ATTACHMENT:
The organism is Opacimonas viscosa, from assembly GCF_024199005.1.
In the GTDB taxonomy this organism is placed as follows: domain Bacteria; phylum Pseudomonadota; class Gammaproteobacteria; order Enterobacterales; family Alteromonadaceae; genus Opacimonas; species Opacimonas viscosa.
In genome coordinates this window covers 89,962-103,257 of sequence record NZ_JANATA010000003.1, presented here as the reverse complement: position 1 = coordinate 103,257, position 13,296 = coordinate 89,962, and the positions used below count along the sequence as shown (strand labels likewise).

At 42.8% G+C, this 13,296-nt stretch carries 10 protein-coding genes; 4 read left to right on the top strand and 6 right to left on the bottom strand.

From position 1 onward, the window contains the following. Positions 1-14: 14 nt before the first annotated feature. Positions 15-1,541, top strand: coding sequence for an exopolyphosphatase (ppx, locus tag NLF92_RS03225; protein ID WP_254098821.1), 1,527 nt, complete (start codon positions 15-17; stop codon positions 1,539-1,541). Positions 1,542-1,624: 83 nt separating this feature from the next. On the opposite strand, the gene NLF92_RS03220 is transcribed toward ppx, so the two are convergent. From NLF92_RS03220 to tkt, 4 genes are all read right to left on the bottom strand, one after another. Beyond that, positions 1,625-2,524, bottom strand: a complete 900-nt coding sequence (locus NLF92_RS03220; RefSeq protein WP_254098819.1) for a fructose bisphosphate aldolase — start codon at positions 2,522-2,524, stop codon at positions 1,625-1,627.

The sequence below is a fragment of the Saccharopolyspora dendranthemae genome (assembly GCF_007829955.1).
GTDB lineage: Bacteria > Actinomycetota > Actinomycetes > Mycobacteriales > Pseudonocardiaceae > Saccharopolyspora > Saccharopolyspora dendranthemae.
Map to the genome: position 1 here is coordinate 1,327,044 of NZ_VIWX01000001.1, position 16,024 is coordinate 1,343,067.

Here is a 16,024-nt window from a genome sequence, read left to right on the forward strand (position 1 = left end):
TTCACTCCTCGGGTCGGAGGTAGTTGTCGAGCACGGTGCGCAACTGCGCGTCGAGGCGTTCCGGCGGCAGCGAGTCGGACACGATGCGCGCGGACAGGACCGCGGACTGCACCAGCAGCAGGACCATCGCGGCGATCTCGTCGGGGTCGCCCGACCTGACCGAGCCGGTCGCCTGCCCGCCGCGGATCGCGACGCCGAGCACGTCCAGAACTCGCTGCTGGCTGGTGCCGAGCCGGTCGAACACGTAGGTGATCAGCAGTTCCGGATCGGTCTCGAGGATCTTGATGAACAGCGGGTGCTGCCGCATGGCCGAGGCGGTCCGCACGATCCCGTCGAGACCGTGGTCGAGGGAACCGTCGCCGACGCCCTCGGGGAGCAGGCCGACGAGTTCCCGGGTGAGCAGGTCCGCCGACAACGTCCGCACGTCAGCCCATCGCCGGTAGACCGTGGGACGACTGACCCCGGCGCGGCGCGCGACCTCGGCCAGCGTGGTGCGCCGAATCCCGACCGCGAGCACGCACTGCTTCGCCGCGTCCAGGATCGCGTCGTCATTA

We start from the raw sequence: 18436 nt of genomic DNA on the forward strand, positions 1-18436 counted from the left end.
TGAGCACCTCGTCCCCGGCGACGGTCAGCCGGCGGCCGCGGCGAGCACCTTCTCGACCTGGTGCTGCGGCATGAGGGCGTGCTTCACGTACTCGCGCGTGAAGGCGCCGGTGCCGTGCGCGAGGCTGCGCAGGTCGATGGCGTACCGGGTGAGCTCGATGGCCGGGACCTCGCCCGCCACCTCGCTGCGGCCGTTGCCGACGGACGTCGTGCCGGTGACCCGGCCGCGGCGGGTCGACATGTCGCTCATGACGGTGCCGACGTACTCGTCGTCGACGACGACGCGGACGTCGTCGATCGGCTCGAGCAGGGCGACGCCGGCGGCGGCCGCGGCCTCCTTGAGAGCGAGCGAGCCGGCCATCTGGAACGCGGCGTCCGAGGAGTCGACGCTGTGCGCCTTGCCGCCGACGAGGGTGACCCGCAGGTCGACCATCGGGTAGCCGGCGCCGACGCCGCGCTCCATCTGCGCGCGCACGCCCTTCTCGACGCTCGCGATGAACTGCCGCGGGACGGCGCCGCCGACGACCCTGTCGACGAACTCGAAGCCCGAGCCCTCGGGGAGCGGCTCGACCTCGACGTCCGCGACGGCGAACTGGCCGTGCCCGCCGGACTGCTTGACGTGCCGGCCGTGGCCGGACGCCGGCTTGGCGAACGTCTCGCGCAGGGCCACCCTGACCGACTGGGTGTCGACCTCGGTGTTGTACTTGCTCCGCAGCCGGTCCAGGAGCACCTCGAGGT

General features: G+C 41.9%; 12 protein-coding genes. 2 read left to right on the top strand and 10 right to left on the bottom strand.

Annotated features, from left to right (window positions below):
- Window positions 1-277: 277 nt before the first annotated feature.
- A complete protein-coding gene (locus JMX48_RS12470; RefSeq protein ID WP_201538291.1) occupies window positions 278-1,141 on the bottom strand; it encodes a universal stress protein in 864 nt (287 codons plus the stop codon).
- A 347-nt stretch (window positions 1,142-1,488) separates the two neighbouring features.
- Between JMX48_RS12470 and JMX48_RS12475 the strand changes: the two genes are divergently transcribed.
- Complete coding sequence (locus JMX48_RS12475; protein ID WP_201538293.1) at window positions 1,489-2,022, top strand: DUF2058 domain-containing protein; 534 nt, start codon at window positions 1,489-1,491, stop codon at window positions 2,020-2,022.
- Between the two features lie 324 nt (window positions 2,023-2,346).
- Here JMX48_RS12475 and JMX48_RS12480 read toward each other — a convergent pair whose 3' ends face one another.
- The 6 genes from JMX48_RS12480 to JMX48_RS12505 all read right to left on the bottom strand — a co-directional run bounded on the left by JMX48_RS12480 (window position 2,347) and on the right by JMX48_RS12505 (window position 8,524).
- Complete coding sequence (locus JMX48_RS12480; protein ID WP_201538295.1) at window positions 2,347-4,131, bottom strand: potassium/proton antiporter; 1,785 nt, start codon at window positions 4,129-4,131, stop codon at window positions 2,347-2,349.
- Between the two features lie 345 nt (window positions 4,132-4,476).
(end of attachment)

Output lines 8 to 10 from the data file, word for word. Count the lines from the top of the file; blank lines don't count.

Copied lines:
Map to the genome: position 1 here is coordinate 1,327,044 of NZ_VIWX01000001.1, position 16,024 is coordinate 1,343,067.

Here is a 16,024-nt window from a genome sequence, read left to right on the forward strand (position 1 = left end):
TTCACTCCTCGGGTCGGAGGTAGTTGTCGAGCACGGTGCGCAACTGCGCGTCGAGGCGTTCCGGCGGCAGCGAGTCGGACACGATGCGCGCGGACAGGACCGCGGACTGCACCAGCAGCAGGACCATCGCGGCGATCTCGTCGGGGTCGCCCGACCTGACCGAGCCGGTCGCCTGCCCGCCGCGGATCGCGACGCCGAGCACGTCCAGAACTCGCTGCTGGCTGGTGCCGAGCCGGTCGAACACGTAGGTGATCAGCAGTTCCGGATCGGTCTCGAGGATCTTGATGAACAGCGGGTGCTGCCGCATGGCCGAGGCGGTCCGCACGATCCCGTCGAGACCGTGGTCGAGGGAACCGTCGCCGACGCCCTCGGGGAGCAGGCCGACGAGTTCCCGGGTGAGCAGGTCCGCCGACAACGTCCGCACGTCAGCCCATCGCCGGTAGACCGTGGGACGACTGACCCCGGCGCGGCGCGCGACCTCGGCCAGCGTGGTGCGCCGAATCCCGACCGCGAGCACGCACTGCTTCGCCGCGTCCAGGATCGCGTCGTCATTA